Editor’s Note: March 05, 2019

Life is getting harder for Africa’s autocrats

Algeria’s longtime president Abdelaziz Bouteflika has offered to leave office within a year if he wins April elections, in an attempt to quell unexpected protests sweeping the country in opposition to his bid for a fifth term.

This comes as Sudan’s president Omar al-Bashir, in power for 30 years, struggles to cling to power in the face of similarly unexpected public opposition.

Despite their best efforts the two have been unable to stop intensifying protests, pointing to Africa’s shift away from indefinite and autocratic rule.

According to the Ibrahim Index of African Governance the average score for participation and human rights on the continent notably improved between 2008 – 2017, with 79.6% of African citizens living in countries that have seen progress.

The number of longtime rulers has diminished, while military coups have become the exception that proves the rule of power transfer by the ballot box.

It’s important not to get carried away.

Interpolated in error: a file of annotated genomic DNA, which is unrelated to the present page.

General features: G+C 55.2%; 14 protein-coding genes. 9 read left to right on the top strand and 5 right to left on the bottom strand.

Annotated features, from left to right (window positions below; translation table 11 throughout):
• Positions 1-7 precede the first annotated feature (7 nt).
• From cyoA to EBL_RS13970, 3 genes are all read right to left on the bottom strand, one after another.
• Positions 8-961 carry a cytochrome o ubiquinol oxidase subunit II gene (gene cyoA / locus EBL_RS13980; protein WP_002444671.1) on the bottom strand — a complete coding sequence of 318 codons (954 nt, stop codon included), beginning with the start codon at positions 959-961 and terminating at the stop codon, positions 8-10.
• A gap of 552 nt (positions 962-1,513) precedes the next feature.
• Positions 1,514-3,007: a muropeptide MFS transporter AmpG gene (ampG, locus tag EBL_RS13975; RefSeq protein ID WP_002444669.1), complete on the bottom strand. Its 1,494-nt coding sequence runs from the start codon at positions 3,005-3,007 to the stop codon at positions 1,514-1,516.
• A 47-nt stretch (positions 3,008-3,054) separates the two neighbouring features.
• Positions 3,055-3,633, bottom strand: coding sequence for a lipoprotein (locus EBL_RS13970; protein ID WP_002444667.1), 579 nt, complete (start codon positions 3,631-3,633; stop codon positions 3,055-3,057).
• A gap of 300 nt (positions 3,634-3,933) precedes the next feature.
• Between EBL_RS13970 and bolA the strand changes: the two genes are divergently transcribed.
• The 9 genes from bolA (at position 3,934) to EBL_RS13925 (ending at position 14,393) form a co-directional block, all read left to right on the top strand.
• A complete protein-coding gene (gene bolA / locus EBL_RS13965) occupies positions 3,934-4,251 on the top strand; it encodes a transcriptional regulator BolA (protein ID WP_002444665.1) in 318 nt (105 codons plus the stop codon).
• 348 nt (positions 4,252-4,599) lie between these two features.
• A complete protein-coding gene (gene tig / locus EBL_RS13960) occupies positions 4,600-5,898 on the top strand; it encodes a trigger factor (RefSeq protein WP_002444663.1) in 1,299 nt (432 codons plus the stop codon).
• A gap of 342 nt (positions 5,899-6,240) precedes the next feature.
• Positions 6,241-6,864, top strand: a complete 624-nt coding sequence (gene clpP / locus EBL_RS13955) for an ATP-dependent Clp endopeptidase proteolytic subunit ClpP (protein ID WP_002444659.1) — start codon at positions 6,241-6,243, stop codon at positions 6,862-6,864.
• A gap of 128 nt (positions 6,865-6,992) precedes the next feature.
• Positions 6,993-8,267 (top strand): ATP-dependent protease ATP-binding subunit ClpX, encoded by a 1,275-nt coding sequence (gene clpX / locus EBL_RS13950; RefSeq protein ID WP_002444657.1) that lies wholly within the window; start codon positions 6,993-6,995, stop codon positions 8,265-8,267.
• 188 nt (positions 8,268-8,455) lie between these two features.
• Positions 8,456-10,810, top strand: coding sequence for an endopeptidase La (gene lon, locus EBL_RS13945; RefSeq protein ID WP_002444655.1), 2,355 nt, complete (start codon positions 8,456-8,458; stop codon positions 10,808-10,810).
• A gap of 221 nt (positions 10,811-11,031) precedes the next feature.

Autocracy is alive and well in places like Egypt, and rising in democracies like Tanzania. Zimbabwe has shown that removing a longtime autocrat is no guarantee for progress.

Yet however imperfect the trend is towards more accountability, which is making it harder for autocrats like Bouteflika and Bashir to stay in power. 

This is a good thing.

From The Continent

Morocco’s OCP Group, the world’s biggest phosphate exporter, expects to reach a deal to build a $1.5bn ammonia plant in Nigeria this year, and is considering setting up a factory in Ghana in 2020. This is part of a strategy to boost low phosphate-based fertilizer use and production in Africa. More: Reuters

The leaders of Ethiopia and Eritrea have met with South Sudan’s president Salva Kiir for talks amid efforts to consolidate a peace deal signed in October to end a five-year civil war.With an estimated 3.5bn barrels South Sudan is sitting on Africa’s third-largest, and largely untapped, oil reserves. More: Al Jazeera

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The amount a consortium led by Manila-based power distribution company Meralco plans to invest in Ghana’s state-owned power utility, part of a 20-year deal to run the company. More: Africa Oil & Power

The Global Perspective

U.S. president Donald Trump has extended sanctions against Zimbabwe by a year, saying that policies under president Emmerson Mnangagwa constitute an “unusual and extraordinary” threat to Washington’s foreign policy. This comes despite widespread calls for sanctions to be lifted to help the country address its worst economic crisis in a decade. More:Reuters

The European Investment Bank has launched a €142m initiative to fund renewable energy projects in Gambia. This is aimed at boosting rural energy access and increasing the country’s power supply by a fifth. More: EIB

The Daily Follow